The latest news from academia, regulators
research labs and other things of interest
Posted: June 27, 2009
Carbon nanotubes continue to show promise in battle against cancer
(Nanowerk News) Carbon nanotubes, one of the original engineered nanomaterials, also may prove to be among the most versatile, as numerous teams of investigators continue to develop novel nanotube-based therapeutic and diagnostic tools. Over the past month, three new research papers have highlighted the potential of nanotubes as weapons against cancer.
The dendrimers that Dr. Baker’s group uses function as targeting agents that deliver the nanotubes specifically to tumor cells that overexpress high-affinity folic acid receptors. Although other research teams also have developed methods for targeting nanotubes to tumors, this approach holds particular promise because dendrimers also can be modified to carry drugs and imaging agents as well as targeting agents. As a result, explained Dr. Baker, who heads one of the 12 National Cancer Institute Cancer Nanotechnology Platform Partnerships, this current research provides a one-step method for adding multiple functions to carbon nanotubes without the need for developing complex new methods for modifying the nanotubes.
In their first paper, the investigators demonstrate that they can use a technique known as Raman spectroscopy to track carbon nanotubes as they move through a living animal. “Until now, nobody has been able to fully understand and study in vivo and in real time how these nanoparticles travel through a living system,” said Dr. Biris. “By using Raman spectroscopy, we showed that it is possible not only to monitor and detect nanomaterials moving through the circulation, but also to detect single cancer cells tagged with carbon nanotubes. In this way, we can measure their clearance rate and their biodistribution kinetics through the lymph and blood systems.”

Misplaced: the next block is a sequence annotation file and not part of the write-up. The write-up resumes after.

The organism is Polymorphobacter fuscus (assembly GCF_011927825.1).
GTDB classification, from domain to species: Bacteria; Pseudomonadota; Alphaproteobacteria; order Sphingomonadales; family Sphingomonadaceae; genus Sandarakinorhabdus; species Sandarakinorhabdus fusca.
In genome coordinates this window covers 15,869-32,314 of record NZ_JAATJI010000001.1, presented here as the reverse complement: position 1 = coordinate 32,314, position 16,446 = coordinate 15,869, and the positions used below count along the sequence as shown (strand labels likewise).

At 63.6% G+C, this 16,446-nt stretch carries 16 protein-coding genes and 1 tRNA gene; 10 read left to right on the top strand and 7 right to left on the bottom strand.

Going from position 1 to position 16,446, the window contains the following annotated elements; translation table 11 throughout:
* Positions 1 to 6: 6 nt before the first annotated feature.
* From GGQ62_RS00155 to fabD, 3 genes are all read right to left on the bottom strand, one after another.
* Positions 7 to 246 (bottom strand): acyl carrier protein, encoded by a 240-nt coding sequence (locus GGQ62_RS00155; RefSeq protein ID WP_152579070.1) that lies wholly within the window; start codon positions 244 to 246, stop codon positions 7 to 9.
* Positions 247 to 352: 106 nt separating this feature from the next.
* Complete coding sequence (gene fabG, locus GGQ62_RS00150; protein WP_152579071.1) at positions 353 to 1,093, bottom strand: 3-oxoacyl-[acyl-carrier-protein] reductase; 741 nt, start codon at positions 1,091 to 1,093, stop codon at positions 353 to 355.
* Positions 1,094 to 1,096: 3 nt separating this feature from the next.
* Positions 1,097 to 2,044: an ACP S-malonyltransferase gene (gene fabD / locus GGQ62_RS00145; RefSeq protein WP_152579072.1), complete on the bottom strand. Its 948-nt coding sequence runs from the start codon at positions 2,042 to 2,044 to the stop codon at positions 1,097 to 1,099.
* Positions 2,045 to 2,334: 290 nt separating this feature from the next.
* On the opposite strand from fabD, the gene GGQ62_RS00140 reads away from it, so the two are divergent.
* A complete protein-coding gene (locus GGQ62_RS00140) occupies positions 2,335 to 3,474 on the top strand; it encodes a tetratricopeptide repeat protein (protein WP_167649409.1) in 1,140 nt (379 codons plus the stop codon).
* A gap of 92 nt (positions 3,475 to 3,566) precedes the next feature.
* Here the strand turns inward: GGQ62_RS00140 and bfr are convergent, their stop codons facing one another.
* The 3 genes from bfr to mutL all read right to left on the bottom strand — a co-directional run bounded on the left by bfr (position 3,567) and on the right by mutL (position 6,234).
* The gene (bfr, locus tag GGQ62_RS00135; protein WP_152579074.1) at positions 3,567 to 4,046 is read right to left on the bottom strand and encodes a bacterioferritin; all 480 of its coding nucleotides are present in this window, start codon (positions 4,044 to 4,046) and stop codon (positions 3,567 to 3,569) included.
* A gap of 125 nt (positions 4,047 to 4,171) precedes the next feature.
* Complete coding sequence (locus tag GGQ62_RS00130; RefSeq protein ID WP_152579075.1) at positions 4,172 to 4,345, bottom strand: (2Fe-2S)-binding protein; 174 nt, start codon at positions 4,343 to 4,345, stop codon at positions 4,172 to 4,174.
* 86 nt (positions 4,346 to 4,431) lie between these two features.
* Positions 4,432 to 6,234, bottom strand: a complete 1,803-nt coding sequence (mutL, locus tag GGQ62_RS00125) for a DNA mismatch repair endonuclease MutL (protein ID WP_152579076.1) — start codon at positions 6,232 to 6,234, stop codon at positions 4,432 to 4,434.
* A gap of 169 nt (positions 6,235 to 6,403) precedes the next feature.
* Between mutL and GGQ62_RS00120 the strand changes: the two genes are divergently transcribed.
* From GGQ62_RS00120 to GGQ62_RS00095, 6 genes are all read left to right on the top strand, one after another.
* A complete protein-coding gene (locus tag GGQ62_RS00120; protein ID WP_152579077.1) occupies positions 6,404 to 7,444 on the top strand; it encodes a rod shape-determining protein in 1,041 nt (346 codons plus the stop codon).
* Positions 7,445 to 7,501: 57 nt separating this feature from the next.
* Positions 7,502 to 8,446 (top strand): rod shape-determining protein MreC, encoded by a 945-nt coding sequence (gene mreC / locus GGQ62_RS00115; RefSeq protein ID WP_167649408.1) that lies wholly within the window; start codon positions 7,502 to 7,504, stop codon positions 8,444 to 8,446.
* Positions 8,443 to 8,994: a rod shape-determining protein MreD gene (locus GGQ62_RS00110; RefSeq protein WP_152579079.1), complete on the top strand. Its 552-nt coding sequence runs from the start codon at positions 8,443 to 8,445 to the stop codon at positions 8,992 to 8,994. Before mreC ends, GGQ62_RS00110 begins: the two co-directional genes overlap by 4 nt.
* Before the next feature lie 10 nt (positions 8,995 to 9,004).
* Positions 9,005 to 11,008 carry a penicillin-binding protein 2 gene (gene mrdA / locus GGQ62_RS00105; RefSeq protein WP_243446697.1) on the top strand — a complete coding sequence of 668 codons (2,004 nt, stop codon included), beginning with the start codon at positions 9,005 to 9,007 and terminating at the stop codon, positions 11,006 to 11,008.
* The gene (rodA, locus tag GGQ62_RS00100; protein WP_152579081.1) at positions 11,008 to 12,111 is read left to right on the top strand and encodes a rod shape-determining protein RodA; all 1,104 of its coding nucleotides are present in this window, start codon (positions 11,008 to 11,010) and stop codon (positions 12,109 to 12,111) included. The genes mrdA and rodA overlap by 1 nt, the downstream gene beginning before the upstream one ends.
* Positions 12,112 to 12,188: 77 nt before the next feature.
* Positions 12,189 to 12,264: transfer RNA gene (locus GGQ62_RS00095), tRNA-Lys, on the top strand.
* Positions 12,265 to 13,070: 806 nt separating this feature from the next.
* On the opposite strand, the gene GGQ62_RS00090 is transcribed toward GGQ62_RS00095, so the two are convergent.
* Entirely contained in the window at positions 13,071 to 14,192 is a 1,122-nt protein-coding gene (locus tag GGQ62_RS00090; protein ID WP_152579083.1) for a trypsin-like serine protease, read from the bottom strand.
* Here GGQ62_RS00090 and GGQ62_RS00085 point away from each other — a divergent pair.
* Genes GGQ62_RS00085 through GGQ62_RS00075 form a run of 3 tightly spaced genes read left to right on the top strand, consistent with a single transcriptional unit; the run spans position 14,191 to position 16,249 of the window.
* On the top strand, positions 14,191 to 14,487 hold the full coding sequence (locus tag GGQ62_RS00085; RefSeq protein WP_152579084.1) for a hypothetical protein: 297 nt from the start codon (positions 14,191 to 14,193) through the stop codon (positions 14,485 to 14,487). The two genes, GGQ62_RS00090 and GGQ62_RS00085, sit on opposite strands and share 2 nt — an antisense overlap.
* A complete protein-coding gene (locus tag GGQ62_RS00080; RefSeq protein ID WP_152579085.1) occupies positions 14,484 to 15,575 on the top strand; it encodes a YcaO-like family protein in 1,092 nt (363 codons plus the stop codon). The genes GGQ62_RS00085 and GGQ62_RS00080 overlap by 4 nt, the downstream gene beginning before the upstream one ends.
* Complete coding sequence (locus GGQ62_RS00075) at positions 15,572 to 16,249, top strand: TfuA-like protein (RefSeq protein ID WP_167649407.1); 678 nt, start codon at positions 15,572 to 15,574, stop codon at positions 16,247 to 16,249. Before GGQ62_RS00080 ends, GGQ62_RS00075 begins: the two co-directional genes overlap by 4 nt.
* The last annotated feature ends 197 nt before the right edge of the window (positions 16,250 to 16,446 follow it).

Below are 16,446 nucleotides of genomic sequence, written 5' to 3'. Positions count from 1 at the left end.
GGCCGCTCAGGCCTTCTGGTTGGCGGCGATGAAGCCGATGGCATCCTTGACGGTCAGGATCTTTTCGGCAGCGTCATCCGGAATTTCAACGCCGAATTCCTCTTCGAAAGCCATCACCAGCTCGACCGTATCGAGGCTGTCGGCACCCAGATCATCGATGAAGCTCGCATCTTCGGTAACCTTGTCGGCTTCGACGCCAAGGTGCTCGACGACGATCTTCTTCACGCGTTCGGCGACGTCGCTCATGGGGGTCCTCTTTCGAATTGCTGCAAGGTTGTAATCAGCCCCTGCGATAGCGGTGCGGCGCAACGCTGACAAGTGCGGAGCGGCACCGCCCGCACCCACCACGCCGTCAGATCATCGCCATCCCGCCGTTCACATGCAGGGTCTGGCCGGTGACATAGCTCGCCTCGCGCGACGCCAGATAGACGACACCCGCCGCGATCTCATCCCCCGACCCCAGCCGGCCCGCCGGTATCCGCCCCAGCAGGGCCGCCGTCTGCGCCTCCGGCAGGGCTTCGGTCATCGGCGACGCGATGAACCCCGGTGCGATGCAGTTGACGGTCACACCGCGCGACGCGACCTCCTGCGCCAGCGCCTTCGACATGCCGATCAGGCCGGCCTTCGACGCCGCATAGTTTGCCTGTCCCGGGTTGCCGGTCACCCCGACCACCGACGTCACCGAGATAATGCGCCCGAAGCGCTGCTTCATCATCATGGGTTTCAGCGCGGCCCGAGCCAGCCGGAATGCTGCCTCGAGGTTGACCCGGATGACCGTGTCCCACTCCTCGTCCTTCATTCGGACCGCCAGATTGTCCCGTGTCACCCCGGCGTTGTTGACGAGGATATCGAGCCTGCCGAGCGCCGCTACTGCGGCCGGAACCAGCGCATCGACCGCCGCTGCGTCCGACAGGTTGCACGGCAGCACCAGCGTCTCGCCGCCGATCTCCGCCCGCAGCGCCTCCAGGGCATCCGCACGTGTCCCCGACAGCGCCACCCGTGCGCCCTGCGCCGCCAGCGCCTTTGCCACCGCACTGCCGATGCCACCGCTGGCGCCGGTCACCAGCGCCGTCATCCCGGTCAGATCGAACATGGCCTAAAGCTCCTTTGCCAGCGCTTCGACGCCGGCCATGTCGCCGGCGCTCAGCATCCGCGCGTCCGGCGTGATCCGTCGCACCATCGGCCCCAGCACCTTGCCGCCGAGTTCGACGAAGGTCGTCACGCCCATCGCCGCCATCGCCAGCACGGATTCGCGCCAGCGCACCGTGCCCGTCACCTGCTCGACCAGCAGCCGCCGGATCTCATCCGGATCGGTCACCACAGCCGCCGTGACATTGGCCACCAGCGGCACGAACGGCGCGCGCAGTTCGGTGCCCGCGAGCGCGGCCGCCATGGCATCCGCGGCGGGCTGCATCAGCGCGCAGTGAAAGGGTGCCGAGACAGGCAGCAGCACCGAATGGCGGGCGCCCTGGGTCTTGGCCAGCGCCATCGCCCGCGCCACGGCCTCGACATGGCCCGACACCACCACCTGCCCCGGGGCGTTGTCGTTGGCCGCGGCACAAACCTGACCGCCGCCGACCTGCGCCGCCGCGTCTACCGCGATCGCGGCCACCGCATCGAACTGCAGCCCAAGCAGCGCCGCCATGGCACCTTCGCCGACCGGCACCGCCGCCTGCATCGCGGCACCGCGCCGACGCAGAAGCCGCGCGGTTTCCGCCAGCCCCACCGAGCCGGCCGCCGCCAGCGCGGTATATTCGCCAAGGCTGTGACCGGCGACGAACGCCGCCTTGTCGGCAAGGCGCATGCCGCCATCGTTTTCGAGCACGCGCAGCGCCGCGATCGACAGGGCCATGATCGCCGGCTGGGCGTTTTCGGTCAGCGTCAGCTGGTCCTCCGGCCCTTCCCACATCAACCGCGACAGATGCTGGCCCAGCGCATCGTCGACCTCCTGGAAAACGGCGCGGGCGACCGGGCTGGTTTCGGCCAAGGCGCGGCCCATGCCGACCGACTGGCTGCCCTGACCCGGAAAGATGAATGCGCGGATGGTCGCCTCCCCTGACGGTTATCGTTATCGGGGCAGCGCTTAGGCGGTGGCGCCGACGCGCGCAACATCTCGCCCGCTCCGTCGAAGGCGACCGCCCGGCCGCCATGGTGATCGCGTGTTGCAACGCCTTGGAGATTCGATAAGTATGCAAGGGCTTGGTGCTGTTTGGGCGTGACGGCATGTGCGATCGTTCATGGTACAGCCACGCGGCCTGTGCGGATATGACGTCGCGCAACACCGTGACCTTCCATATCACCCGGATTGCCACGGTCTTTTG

Dr. Zharov emphasized that in vivo Raman flow cytometry is promising for the detection and identification of a broad spectrum of various nanoparticles with strong Raman scattering properties, such as cells, bacteria, and even viruses. “Before any clinical application of nanoparticles, it is imperative to determine their pharmacological profiles,” he said. “This tool will provide this function as a supplement or even as an alternative to the existing methods.”
In this project, Drs. Biris and Zharov and colleague Ekaterina I. Galanzha, M.D., injected a single human cancer cell containing carbon nanotube material in the tail vein of a test rat. They were able to follow the circulation of the carbon nanotubes in the blood vessels to the rat’s ear, tracking the cell through the rat’s bloodstream, lymphatic system, and tissue with a Raman spectrometer.
In their second paper, Drs. Biris and Zharov show that once carbon nanotubes reach tumors and their location is pinpointed using another technique known as time-resolved infrared thermal imaging, the nanotubes can be turned into miniature heaters through laser irradiation. The hot nanotubes then bake the tumors to death from the inside out. This set of experiments demonstrates that the cancer-killing process affects only the nanotube-labeled cancer cells, which disintegrate and die within a matter of hours after treatment. The investigators believe that this approach could be particularly useful for treating small tumors, tumor margins, and micrometastases.